Some publishers say they are battling industrialized cheating. A Nature analysis examines the ‘paper mill’ problem — and how editors are trying to cope.
When Laura Fisher noticed striking similarities between research papers submitted to RSC Advances, she grew suspicious. None of the papers had authors or institutions in common, but their charts and titles looked alarmingly similar, says Fisher, the executive editor at the journal. “I was determined to try to get to the bottom of what was going on.”
Paper mills are such a serious issue for science, it is great to see journals taking steps to combat them, but also share that they are doing so. We feel there is a strong argument for us all working together to combat this scourge. It also serves to demonstrate what’s wrong with ‘rewards’ for publishing in high-impact journals. We have included links to four related items.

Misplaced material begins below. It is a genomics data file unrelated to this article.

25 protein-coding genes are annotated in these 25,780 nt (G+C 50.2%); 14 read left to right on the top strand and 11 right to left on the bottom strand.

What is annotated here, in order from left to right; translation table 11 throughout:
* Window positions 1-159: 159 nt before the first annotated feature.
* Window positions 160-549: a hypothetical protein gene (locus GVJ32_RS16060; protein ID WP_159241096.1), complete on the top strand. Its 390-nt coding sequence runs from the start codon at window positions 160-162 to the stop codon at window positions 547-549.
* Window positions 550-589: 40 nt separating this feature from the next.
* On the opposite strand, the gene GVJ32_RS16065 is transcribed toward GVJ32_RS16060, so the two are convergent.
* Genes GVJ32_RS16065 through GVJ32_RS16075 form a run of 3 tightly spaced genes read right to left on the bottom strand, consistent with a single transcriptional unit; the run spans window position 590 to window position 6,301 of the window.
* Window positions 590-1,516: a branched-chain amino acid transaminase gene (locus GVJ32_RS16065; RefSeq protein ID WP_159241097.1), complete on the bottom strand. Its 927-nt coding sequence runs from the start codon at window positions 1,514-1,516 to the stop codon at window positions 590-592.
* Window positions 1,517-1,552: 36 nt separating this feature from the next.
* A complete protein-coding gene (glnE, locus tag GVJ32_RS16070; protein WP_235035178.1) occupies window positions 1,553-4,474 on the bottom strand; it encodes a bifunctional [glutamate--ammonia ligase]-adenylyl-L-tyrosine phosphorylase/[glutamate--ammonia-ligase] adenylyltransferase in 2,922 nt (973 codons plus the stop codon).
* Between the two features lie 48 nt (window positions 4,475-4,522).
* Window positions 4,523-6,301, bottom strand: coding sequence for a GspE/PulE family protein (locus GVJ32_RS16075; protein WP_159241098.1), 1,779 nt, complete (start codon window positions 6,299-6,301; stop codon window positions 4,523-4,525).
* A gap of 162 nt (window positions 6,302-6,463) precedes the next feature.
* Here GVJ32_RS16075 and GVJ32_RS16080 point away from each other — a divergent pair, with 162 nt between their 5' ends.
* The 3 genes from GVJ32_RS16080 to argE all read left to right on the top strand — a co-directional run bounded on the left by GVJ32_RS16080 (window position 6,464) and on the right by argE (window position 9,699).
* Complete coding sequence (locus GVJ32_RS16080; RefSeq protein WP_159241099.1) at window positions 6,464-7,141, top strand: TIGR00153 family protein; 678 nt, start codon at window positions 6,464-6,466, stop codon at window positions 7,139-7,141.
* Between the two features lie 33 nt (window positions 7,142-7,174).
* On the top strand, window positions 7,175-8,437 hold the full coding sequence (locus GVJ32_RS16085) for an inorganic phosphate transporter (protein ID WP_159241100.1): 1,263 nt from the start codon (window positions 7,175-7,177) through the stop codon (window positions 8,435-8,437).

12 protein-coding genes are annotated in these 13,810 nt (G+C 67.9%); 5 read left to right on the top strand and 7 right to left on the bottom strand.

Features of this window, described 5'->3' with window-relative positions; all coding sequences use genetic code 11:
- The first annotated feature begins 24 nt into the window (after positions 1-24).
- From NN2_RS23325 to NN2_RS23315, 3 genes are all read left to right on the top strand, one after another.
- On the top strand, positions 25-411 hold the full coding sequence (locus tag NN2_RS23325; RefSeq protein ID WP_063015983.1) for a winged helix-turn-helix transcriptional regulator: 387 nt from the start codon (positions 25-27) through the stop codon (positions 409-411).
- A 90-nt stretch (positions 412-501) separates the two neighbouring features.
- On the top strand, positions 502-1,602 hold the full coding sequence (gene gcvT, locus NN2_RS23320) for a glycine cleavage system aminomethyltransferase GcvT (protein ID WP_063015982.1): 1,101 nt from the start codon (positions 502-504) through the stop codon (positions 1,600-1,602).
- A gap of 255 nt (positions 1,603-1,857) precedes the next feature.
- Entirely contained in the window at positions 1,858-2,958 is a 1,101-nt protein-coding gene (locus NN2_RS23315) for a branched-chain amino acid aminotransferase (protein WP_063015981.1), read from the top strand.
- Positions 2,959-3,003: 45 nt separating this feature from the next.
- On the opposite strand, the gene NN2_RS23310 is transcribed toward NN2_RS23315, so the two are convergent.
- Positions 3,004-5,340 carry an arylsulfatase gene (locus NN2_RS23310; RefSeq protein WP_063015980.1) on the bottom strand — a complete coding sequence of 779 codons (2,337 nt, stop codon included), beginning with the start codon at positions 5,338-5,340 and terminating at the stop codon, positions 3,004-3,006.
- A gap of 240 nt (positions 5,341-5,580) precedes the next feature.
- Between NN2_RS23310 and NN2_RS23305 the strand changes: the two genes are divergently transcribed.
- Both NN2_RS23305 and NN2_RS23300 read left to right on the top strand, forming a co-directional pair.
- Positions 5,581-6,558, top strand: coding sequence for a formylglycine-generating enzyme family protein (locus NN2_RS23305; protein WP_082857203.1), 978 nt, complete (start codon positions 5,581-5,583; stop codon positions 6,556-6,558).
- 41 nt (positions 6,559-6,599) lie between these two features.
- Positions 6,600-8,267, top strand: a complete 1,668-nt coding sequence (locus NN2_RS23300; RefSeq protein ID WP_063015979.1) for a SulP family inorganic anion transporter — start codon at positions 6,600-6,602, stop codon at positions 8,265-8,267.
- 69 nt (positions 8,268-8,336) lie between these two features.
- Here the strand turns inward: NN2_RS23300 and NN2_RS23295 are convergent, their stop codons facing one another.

What was surprising about this was not the paper-mill activity itself: research-integrity sleuths have repeatedly warned that some scientists buy papers from third-party firms to help their careers. Rather, it was extraordinary that a publisher had publicly announced something that journals generally keep quiet about. “We believe that it is a paper mill, so we want to be open and transparent,” Fisher says.